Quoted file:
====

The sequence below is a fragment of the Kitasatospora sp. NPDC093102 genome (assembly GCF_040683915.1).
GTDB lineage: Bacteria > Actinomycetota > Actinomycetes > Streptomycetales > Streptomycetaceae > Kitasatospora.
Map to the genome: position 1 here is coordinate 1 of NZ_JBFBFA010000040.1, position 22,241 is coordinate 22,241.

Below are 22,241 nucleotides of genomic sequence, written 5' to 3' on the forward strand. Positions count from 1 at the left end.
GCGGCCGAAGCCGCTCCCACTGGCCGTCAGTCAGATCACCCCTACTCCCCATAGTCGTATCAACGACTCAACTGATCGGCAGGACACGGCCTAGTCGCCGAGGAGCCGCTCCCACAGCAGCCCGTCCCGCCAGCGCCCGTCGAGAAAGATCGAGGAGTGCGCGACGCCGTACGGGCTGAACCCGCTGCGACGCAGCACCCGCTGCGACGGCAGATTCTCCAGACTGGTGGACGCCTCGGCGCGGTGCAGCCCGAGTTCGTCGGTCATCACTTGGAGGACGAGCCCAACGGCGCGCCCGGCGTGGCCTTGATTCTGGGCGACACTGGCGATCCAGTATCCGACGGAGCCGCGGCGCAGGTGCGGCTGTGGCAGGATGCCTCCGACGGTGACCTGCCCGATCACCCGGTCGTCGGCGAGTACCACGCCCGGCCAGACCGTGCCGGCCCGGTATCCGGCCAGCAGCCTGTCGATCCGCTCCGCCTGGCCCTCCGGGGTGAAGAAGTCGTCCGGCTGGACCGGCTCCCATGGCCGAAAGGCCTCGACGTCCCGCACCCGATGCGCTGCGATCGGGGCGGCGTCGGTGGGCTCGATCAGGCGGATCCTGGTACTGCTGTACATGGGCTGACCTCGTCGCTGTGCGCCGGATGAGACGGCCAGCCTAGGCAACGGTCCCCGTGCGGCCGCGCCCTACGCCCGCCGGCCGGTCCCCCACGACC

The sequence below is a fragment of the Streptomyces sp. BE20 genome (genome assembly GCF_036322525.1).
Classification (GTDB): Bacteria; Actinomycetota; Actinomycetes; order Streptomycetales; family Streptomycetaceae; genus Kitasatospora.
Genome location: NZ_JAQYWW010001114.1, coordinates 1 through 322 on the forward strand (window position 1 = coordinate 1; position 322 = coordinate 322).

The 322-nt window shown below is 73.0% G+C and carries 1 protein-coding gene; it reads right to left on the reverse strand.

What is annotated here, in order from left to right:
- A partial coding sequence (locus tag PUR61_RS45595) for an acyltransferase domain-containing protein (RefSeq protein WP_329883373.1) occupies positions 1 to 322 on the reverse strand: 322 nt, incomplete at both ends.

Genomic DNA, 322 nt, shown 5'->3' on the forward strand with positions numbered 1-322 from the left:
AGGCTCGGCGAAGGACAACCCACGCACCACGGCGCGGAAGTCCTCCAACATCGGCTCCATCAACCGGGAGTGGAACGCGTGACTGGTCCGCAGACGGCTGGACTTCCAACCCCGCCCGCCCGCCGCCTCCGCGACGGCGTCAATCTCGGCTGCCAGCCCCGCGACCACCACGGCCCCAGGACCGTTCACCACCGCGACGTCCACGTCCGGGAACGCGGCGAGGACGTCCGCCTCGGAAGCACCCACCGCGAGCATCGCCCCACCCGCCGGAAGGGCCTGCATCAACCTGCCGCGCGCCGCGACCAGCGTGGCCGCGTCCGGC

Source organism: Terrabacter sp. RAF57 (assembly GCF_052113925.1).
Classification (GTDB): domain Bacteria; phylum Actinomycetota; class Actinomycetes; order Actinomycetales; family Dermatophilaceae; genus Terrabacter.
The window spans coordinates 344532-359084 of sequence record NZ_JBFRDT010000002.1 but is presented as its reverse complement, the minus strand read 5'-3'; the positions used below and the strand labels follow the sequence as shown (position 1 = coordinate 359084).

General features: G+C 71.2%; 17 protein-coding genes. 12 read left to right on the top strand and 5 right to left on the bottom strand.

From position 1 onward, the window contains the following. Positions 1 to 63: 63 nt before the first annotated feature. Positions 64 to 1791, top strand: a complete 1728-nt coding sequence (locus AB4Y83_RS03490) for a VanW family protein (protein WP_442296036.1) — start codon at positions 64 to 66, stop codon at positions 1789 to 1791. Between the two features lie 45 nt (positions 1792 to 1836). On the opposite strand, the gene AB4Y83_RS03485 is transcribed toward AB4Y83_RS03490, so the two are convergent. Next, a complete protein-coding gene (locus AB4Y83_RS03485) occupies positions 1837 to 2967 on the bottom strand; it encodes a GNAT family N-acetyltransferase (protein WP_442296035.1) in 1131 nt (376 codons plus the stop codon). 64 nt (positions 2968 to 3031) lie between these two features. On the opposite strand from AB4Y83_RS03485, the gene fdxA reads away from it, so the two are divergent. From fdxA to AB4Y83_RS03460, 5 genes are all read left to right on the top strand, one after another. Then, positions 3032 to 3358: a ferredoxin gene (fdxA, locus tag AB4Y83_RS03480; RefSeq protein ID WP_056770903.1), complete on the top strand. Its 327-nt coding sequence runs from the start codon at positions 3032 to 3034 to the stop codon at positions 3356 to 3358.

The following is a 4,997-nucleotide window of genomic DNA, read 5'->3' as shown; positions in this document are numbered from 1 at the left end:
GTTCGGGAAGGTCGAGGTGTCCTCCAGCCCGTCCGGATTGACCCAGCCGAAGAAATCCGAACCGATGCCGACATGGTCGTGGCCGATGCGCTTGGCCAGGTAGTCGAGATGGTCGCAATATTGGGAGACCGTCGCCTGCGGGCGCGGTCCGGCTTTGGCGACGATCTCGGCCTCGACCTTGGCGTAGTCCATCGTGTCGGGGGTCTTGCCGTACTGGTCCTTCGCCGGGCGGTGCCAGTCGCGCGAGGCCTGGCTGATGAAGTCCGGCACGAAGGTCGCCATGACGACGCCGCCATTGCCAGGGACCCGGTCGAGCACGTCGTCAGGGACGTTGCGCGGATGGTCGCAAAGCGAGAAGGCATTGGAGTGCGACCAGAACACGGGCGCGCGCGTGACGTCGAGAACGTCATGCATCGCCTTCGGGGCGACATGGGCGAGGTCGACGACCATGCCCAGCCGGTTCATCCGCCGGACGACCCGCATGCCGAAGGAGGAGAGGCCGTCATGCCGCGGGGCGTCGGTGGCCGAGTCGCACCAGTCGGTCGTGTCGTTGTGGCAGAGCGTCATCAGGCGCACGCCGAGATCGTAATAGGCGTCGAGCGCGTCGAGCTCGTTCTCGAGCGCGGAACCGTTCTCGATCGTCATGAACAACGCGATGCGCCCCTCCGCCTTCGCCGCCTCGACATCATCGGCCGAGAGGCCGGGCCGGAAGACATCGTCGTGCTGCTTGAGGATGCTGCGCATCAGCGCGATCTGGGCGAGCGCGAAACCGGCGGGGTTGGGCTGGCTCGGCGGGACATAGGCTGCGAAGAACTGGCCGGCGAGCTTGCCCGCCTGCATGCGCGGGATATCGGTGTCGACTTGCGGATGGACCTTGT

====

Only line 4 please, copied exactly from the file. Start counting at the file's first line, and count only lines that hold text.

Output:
Below are 22,241 nucleotides of genomic sequence, written 5' to 3' on the forward strand. Positions count from 1 at the left end.